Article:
“It was nothing short of phenomenal,” Sherif said. “Millions in every street in the country. Literally every street. It lasted the entire day. For the first time in the streets of Egypt tear gas was fired this intensely. Water cannons were nonstop. Close to midnight, some military vehicles started appearing in the streets of Cairo, and the people received the armed forces like heroes. This was a clear sign the people had prevailed.”
All this, of course, Sherif learned safely in America. “Every bit of news that happened and I wasn’t a part of killed me,” he said. By the 26th, he'd made his choice. It took a week to book a flight, a week during which Sherif fielded pleading text messages and emails from friends and relatives. At the airport in Cairo, his mother, brother and niece greeted him. He dropped off his luggage at the family home and took to the streets. By Friday the 11th, Sherif found himself among the multitudes outside the presidential palace of Hosni Mubarak, whose previous weak concessions—concessions that didn't involve him relinquishing power, concessions that echoed American punditry fears of the Muslim Brotherhood, which Sherif says has been a divisive and manipulative Mubarak standard for years—invited derision from a crowd that accused the regime of trying to “steal the revolution.”
“There was always fear,” said Sherif, “especially for the people around you and for those you convinced to come out with you. You never knew what might happen. All it took was someone getting provoked and with that many people anything can happen. There was also a lot of news that hired ex-cons and hired thugs were roaming the streets.”
And that at least jives with the narratives piling up in media across America: uncertainty, fear, chaos, an atmosphere heavy and nearly bursting with potential violence. That Egypt, however, is an Egypt Sherif insists is created by a police force intent on tarnishing a peaceful movement. His Egypt, populated by a people whose spirits remain high in the direst of circumstances, is more like this:
“No particular group tried to claim the revolution,” he said. “It was a nation inside a nation. I met some of the most beautiful people I've ever seen in my life. Everywhere you looked people were doing something beautiful. All over the city of Cairo, boys and girls were taking back their country, taking control of their own lives. With their bodies they formed walls around the National Museum to protect it from thugs. Neighborhood watches were organized. People came to Tahrir Square with brooms to clean up after themselves. They sang and painted fences and sidewalks. College professors collected trash. Bands played old patriotic songs set to electric guitars and drums, sang them to the poets and songwriters of generations past. People showed their revolution-inspired artwork to each other. They made makeshift hospitals and tended to the people. Fear only existed when you were preparing to go out and protest. Once you got there, there was no place for it.”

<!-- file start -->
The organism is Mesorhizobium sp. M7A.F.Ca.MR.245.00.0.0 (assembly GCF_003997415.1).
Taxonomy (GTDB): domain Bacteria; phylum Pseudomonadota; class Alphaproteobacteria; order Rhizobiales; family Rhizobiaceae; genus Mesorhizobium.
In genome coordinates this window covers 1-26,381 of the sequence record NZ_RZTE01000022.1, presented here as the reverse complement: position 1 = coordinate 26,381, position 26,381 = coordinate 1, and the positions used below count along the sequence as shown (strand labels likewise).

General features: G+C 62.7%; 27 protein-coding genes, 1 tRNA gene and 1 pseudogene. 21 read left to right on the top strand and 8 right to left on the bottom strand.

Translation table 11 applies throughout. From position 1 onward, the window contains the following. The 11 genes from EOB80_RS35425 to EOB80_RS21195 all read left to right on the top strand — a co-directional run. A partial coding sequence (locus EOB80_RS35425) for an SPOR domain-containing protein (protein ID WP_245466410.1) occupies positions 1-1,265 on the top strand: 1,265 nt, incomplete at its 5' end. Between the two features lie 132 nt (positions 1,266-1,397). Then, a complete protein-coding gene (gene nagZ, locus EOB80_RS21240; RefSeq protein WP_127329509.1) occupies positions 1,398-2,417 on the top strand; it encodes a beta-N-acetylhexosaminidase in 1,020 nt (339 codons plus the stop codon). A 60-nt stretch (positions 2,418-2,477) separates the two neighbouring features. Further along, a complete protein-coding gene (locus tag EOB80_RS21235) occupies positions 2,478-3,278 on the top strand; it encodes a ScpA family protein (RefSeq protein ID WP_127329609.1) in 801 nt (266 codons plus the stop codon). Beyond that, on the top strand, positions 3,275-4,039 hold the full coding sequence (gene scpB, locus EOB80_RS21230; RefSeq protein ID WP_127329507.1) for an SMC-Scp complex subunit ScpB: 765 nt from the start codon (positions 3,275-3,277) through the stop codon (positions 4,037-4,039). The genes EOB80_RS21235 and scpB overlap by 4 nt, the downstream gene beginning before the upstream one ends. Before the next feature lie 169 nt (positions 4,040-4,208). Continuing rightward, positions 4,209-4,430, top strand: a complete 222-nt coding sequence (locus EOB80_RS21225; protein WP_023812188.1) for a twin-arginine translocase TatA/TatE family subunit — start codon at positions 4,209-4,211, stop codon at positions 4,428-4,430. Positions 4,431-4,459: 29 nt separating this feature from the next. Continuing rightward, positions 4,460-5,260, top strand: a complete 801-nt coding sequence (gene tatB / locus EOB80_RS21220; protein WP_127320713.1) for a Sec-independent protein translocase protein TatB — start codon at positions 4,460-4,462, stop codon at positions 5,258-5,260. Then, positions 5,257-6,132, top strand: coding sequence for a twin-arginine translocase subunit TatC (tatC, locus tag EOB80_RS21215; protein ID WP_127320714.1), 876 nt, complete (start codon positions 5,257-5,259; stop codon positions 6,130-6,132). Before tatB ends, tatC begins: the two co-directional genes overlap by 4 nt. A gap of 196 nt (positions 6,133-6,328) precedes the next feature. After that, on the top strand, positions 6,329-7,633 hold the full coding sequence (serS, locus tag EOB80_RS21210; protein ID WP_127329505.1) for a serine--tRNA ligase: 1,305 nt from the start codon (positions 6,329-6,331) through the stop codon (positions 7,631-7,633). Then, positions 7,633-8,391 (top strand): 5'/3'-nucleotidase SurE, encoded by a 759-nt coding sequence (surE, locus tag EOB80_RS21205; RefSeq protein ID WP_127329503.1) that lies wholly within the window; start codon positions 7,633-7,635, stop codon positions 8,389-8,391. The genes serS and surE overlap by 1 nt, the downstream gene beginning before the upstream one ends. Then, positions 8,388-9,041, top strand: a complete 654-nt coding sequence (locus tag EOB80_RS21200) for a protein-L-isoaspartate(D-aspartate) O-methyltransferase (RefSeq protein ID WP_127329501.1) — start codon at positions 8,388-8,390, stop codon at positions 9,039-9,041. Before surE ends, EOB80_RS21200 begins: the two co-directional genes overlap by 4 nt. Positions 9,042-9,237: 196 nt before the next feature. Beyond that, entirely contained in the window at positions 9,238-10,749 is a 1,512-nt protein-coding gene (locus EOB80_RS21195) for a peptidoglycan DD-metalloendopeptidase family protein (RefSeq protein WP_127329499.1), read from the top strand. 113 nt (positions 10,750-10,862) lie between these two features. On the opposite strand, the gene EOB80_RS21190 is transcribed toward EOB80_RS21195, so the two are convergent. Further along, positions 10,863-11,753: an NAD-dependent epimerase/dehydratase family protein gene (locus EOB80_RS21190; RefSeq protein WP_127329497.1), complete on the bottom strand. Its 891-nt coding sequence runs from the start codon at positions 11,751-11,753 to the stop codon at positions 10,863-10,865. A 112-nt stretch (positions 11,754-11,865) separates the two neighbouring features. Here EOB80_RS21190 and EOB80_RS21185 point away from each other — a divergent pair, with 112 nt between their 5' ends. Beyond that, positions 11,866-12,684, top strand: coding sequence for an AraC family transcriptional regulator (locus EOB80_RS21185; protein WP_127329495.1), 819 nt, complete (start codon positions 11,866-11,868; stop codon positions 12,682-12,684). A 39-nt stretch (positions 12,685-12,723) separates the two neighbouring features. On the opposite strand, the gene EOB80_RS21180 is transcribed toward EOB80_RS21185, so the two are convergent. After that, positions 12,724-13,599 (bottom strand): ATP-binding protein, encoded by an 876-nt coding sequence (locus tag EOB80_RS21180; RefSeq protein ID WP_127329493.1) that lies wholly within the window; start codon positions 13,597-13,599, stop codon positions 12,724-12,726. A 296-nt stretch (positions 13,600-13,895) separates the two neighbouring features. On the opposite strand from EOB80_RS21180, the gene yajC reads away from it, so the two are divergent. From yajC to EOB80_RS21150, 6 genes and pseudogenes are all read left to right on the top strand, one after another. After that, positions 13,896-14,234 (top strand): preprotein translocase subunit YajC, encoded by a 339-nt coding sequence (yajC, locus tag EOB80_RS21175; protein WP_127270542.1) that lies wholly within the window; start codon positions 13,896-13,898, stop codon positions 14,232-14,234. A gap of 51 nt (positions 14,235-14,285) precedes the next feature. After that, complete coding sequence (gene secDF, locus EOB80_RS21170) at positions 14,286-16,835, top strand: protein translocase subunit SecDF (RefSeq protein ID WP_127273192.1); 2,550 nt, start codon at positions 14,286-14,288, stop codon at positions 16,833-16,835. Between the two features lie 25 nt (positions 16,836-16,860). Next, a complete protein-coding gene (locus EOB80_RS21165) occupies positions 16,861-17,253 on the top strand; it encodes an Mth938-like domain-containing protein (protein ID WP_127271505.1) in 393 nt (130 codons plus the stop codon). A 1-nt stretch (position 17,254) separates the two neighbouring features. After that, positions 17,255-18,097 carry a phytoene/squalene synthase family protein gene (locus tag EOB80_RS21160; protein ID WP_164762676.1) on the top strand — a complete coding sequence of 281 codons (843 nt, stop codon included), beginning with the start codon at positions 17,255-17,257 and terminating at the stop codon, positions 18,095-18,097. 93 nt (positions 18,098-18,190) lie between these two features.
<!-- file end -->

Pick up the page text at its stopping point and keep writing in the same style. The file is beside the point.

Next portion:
The people also felt the strong winds of change blowing throughout the region. Once Mubarak stepped down, rallies were organized in support of the Libyan people, and “dozens” of Egyptian medics were dispatched to help in person.
“How we all knew we were changing the landscape of history,” said Sherif. “How we felt that we could change the world. How we knew that what we were doing was being heard all over the Middle East and the world. How we gave the world a recipe for how to protest peacefully against the most oppressive regimes and win. That made it that much easier to control our fear.”
Back in Kentucky, Sherif returns to building a new life as a new dawn breaks over Cairo. He's still got his job. His nephews still have an uncle. Still humble, he cautions against overselling his role in it. He notes the people who lost their lives, the people who are still there trying to recreate a nation as he returns to his somewhat luxurious responsibilities Stateside. “I want to honor the people,” he said, “because it’s not the last wave that breaks the dam. Every wave breaks the dam.”